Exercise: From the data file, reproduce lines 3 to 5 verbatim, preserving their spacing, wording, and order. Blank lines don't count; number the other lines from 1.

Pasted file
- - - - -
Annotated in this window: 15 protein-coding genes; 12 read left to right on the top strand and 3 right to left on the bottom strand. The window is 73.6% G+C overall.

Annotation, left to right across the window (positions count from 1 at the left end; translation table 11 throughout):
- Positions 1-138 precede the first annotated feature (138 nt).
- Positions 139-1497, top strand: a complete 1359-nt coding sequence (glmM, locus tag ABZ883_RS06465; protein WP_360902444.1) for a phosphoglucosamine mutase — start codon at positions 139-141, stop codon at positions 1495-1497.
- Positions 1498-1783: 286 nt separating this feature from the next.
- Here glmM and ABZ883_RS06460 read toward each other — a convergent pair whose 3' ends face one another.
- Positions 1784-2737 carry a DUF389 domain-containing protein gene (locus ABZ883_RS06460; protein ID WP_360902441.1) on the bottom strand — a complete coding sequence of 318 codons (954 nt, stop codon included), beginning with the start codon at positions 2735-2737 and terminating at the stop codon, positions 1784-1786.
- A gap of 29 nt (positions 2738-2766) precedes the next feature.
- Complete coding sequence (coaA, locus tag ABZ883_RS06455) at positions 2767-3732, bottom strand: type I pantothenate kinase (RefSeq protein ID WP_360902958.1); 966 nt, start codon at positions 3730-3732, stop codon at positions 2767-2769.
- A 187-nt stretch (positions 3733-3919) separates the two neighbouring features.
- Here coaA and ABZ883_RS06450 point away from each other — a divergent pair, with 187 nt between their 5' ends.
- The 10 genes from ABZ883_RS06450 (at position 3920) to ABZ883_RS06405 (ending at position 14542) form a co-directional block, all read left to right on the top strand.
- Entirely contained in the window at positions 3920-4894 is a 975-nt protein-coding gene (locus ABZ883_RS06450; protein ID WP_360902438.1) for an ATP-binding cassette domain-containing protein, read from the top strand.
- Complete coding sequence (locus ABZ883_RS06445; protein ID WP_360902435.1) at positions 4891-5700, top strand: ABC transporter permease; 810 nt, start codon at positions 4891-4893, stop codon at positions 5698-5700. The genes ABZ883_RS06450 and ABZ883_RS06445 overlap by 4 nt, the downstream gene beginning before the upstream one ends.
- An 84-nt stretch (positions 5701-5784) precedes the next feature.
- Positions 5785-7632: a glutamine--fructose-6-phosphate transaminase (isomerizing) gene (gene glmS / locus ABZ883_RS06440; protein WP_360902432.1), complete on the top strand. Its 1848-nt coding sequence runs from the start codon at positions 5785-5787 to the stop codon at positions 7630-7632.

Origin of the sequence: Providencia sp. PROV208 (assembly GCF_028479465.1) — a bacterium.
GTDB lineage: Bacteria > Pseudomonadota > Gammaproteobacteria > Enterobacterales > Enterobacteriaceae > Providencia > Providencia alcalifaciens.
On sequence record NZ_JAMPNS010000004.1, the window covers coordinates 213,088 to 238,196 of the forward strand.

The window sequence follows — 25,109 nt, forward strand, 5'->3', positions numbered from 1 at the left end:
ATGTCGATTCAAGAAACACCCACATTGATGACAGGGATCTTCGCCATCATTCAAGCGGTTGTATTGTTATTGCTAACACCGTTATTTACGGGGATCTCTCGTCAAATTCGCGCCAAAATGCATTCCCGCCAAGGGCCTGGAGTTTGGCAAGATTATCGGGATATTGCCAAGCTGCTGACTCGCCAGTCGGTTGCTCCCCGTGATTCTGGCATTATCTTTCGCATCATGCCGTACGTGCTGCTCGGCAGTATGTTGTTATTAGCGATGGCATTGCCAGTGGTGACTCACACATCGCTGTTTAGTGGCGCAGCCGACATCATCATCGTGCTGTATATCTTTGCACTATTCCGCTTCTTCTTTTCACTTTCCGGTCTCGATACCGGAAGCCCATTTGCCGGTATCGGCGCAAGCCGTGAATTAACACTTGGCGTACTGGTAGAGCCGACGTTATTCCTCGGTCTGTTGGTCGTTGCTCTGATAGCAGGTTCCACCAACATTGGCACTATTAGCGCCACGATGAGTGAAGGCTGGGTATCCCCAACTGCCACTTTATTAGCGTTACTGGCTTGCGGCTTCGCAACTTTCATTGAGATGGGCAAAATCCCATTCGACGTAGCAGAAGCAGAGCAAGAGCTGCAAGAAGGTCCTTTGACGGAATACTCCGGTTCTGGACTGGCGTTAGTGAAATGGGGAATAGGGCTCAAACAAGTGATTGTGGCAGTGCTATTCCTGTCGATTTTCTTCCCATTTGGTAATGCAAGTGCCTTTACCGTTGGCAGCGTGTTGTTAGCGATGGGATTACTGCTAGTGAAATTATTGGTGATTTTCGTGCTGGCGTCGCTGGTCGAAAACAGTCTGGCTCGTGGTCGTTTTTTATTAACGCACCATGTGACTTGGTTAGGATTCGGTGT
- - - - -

- Positions 1-138 precede the first annotated feature (138 nt).
- Positions 139-1497, top strand: a complete 1359-nt coding sequence (glmM, locus tag ABZ883_RS06465; protein WP_360902444.1) for a phosphoglucosamine mutase — start codon at positions 139-141, stop codon at positions 1495-1497.
- Positions 1498-1783: 286 nt separating this feature from the next.